4) Nancy Greene: Sport – Alpine Skier. Born – 1943. Nancy was on the Canadian skil team from 1968-1973. In the 1968 Olympics in Grenoble, France she won a gold medal in the Giant Slalom and a silver medal in the Slalom. For the second time that year she was named Canada’s Athlete of the Year. Went on to become Canada’s most decorated skier. Nancy was named to the Order of Canada, the Canadian Sports Hall of Fame, Canada’s Walk of Fame and was named the Olympic Ambassador for the 2010 Olympic Games. She was one of four who lit the Vancouver Olympic Cauldron. Bottom line was that she was voted as Canada’s Female Athlete of the 20th Century.
3) Gaetan Boucher: Sport – Speed Skating. Born – 1958. He was named number 10 on the list of Canada’s Athletes of 20th Century. Won three medals at the 1984 games (a record until it was broken by Cindy Klassen in 2006) in Sarajevo including two gold (1,000 and 1,5000 metres) and one bronze (500 metres). Was named the Canadian Male Athlete of the Year in 1984. Previously in 1980 in Lake Placid he won a silver. Over the course of his career he broke two world records. Gaetan was made a member of the Order of Canada in 1983 and promoted to Officer in 1984.
2) Marc Gagnon: Sport – Short Track Speed Skating. Born – 1975. Marc Gagnon and Phil Edwards are tied as the only Canadian men to total five medals in the Olympics. He topped Gaetan Boucher as the most decorated male athlete by collecting 5 medals over 3 Olympics. Marc began his Olympic career in 1994 in Lilihammer and won bronze in the 1,000 metres. At the next Olympics in Nagana he won a gold medal in the 5,000 metres relay. Finally, in 2002 at Salt Lake City he won two golds (500 metres and 5,000 metres relay) and a bronze in the 1,500 metres.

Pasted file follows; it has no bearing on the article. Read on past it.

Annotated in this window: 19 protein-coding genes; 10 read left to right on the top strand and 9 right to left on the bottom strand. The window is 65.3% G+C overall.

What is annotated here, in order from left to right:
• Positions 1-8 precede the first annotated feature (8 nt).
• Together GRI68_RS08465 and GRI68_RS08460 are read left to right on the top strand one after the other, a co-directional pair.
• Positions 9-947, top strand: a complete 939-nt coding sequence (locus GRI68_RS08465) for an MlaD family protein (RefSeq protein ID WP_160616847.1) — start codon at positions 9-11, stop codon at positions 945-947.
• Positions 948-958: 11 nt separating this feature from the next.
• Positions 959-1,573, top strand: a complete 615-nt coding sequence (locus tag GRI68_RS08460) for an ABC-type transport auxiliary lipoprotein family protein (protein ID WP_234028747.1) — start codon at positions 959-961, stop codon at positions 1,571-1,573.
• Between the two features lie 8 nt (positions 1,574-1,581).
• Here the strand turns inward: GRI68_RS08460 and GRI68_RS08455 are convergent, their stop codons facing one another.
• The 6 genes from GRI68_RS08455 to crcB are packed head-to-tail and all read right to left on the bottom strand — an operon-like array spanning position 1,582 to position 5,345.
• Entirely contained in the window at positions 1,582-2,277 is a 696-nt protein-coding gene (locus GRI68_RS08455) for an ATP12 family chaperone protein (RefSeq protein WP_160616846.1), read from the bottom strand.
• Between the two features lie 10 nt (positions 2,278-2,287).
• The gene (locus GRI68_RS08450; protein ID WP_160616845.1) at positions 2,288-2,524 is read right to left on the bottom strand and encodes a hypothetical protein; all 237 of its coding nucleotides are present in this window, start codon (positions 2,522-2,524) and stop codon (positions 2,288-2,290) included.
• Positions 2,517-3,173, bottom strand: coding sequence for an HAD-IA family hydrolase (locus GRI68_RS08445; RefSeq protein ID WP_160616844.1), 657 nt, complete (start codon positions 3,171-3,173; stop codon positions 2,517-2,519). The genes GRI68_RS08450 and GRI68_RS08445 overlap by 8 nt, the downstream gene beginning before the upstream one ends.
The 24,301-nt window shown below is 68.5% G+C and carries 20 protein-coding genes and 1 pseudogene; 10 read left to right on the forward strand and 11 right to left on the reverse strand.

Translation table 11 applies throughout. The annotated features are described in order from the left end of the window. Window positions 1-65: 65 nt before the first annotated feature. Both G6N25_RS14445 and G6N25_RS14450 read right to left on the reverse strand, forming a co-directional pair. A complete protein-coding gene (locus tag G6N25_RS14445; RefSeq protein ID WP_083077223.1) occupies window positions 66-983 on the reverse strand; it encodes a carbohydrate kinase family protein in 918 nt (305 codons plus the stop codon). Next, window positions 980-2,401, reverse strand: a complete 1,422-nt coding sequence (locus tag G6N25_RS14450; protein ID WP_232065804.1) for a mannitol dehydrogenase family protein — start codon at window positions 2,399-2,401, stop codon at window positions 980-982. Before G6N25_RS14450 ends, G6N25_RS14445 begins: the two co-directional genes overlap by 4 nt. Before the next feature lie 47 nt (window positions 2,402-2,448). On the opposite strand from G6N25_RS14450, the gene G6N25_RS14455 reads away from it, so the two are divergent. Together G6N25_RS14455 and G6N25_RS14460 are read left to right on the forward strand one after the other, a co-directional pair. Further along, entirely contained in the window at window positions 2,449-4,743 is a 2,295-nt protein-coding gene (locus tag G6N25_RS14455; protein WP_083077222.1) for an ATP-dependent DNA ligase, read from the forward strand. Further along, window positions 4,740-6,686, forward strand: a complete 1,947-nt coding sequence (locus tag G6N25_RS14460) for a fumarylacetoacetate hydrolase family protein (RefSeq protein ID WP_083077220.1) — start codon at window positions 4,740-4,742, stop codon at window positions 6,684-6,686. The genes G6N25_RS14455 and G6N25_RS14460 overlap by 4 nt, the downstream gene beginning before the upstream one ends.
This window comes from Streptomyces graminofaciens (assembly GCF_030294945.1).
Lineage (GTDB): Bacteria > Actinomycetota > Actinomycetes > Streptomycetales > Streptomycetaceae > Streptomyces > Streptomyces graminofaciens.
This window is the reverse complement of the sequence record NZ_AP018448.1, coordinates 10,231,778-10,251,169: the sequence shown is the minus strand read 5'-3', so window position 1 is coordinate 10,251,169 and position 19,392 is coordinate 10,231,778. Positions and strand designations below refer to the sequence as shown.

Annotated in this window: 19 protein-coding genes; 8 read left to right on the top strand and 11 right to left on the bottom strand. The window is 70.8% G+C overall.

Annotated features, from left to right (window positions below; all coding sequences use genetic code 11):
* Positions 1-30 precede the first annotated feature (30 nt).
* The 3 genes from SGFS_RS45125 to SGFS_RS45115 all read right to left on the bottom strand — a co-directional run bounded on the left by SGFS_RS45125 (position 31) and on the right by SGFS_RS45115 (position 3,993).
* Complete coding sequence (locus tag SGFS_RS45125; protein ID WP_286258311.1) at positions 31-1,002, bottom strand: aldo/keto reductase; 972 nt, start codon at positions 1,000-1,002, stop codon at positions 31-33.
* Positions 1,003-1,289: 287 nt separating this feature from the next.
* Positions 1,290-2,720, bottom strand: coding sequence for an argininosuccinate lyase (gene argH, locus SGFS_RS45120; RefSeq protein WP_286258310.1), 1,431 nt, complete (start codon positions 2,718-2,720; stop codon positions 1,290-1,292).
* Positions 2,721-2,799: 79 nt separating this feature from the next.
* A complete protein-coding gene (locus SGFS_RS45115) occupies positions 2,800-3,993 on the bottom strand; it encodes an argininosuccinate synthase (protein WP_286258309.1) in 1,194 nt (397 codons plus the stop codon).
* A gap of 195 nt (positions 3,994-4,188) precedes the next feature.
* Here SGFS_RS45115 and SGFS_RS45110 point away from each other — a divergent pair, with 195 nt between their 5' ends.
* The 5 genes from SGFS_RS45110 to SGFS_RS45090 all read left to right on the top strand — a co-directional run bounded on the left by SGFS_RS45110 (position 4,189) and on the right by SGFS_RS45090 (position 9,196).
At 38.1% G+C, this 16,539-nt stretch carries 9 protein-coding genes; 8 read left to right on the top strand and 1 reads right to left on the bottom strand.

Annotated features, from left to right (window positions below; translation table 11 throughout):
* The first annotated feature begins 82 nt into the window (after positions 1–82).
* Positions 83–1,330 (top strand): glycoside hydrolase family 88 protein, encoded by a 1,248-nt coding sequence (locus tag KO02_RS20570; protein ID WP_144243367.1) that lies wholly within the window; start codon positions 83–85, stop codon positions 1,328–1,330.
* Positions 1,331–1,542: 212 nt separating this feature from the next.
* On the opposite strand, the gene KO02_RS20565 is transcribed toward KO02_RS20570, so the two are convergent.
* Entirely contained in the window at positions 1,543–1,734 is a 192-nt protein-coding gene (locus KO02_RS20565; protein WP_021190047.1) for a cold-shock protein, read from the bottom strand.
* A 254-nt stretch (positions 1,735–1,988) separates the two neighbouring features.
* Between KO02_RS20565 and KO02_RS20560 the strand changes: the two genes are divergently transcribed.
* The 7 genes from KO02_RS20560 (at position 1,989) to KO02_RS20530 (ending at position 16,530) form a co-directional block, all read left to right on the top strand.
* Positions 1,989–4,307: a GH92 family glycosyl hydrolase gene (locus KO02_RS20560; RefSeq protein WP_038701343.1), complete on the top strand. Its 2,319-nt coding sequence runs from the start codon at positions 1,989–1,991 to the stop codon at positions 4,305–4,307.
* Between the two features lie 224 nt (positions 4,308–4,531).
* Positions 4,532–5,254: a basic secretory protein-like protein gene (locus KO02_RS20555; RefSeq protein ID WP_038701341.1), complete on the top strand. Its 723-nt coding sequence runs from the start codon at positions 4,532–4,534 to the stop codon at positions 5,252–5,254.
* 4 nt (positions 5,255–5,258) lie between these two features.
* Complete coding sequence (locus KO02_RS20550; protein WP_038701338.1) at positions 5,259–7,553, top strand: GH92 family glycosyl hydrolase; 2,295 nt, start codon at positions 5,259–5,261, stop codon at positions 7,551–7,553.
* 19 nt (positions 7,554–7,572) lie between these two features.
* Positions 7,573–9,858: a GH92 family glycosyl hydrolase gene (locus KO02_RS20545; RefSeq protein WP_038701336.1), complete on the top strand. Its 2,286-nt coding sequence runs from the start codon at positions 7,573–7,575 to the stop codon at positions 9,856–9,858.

1) Cindy Klassen: Sport – Speedskating. Born – 1979. Cindy, a Winnipeg native, won 5 medals at the games in Turin (2006). This was the most ever won by one Canadian in one games and by one speedskater. International Olympic Committee President Jacques Rogge called her the “woman of the games” at Turin. She carried the Canadian flag during the Closing Ceremonies. Over her Olympic career she has won 6 Olympic medals (1 gold, 2 silver, 3 bronze). Cindy won the Canadian Athlete of the Year in 2006. In 2009, she was recognized by Sports Illustrated magazine as one of the best Olympians of the decade.